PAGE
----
We are thrilled to have just got the keys to the gate of Cardiff Steiner School’s first School Allotment – and are excited about the new opportunities it opens up for our students across all ages and areas of the curriculum.
Our new School Allotment is at Llandaff North Allotments, just two minutes from the School, opposite the Co-op at in Llandaff North village. It’s a great plot right next to the communal polytunnel, greenhouse and shop.
It has its own shed and two raised beds, very kindly built by members of the allotment site, who have also offered to clear and dig the most overgrown bits of the plot for us, and work with the pupils on horticulture and growing projects.
The Llandaff North Allotments (Twitter @AllotmentsNorth) were established around the time of the Second World War as part of a national scheme to provide plots of land for people to cultivate and produce their own fresh fruit and vegetables. It is a lovely site with over 200 plots, wildlife areas, ponds and picnic spots.
The School allotment has been acquired thanks to our Class 1 Teacher, Mr Kennard, who has worked hard, with the support of the Llandaff North Allotments Committee, to secure the plot. As well as being our Class 1 Teacher, Mr Kennard is Chairman of the Cardiff Allotment Holders Association, who advocate for, and support, allotment and community growing facilities in Cardiff. We are hugely grateful to Mr Kennard, the Commitee, and particularly 8o year old Committee member, Mac, whose suggestion it was to offer the School a plot in the first place.
Our initial plans are for Class 1 to spend one of their Outdoor lessons a week at the allotment (Wednesday or Friday). Class 2/3 will spend every other week of their Outdoor Curriculum double lesson at the plot, alternating with den building at Hailey Park woods. They will also be using the plot in their upcoming Farming Main Lesson Block to grow wheat, barley, oats and rye.
There are numerous other opportunities for Middle and Upper School use in the curriculum, from Botany and Biology to Business Maths and community projects such as growing food for community events and fundraising markets. Kindergarten are also looking at how they can use the site as part of the’ Expedition Day’ curriculum on Fridays.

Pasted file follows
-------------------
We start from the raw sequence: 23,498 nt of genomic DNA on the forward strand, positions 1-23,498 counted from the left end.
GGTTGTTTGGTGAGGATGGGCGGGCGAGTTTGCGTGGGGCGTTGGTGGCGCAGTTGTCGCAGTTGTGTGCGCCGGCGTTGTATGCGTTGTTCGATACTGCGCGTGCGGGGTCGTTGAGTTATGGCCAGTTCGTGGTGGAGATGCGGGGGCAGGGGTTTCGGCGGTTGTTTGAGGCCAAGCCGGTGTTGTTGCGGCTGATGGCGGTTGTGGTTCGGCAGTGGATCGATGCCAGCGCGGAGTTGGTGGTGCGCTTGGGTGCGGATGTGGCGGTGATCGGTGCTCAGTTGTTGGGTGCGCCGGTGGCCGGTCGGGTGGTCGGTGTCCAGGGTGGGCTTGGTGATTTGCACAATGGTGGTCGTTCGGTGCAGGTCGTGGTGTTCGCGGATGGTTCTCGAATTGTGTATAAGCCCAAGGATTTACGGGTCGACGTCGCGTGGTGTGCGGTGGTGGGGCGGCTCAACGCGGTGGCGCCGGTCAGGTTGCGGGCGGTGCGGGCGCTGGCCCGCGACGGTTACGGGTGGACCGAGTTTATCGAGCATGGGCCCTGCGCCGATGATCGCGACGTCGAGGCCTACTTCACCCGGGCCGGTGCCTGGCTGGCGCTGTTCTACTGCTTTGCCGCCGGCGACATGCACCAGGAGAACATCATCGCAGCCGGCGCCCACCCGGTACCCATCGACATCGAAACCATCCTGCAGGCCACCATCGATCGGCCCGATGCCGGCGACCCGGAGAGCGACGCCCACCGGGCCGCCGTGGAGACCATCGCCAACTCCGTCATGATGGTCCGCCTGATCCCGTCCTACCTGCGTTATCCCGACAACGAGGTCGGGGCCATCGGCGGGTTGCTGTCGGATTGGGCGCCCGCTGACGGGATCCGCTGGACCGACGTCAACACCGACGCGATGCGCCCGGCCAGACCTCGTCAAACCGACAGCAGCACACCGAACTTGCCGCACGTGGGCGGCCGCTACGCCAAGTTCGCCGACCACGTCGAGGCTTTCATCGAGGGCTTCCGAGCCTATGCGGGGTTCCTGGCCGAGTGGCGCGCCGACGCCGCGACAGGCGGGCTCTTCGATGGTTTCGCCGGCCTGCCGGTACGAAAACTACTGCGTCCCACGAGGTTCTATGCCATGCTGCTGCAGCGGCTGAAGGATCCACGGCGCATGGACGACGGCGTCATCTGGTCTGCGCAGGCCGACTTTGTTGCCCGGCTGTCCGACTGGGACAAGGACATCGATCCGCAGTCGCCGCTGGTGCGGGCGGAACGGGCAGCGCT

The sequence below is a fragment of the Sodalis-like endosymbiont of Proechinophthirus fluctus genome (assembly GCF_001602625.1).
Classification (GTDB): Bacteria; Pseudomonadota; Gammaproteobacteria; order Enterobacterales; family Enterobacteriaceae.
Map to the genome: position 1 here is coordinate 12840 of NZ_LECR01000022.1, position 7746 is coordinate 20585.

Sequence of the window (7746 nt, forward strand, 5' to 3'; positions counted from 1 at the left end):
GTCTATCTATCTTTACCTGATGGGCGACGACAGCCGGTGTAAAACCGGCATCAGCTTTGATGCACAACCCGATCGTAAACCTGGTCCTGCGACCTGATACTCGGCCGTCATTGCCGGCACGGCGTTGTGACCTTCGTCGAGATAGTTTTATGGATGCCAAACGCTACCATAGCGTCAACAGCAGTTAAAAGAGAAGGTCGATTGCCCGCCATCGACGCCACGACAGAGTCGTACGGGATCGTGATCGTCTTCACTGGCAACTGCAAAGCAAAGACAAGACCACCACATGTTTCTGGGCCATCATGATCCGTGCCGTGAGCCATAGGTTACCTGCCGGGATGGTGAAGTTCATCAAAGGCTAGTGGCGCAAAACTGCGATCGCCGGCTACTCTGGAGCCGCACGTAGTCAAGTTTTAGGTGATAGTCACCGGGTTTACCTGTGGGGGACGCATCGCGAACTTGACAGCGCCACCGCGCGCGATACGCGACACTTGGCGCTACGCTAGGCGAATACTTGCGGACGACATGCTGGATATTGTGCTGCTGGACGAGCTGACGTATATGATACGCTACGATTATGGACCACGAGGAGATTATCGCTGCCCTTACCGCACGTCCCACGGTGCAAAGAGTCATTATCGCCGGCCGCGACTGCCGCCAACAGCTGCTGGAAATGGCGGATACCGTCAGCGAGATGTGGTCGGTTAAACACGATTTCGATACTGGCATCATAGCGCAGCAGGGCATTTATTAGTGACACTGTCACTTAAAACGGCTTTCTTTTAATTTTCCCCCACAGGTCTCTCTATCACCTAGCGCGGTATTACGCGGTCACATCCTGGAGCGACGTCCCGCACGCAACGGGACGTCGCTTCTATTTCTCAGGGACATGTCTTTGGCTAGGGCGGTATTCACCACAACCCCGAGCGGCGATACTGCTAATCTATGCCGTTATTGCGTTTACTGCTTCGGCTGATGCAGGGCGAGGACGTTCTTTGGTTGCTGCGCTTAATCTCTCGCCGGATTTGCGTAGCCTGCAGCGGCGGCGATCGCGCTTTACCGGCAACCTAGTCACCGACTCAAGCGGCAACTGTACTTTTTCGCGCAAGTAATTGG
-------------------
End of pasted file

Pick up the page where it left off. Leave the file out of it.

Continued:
A soul connection to the earth and cycles of the year
Gardening provides an inquisitive and rewarding approach to learning. Children enjoy being outdoors, they’re curious and like to learn by doing and being creative. Gardening offers them hands-on, experiential learning opportunities across the curriculum, including in the natural and social sciences, maths, english, visual arts and nutrition, as well as helping develop life skills, improve well-being and raise environmental awareness.
Our allotment offers all this plus the added benefits of community growing and increased participation and connection with our local community.
With widespread evidence that young people have become distanced from nature, combined with modern industrial farming and mass food retailing, children have become less and less dependent on the earth and cycles of the year. Gardening gives children the satisfaction of watching something evolve from a tiny seed planted into a beautiful plant or vegetable which they can later eat – helping them experience real gratitude for the food that’s on our tables and giving them a soul connection to the earth and cycles of the year.
It closes the ‘nature gap’ making the connection between source and pre-packed product, the interdependence between the rural and urban environments, the importance of food, farming, agriculture, green spaces and the wildlife they sustain.
Watch this space for news of our evolving School Allotment…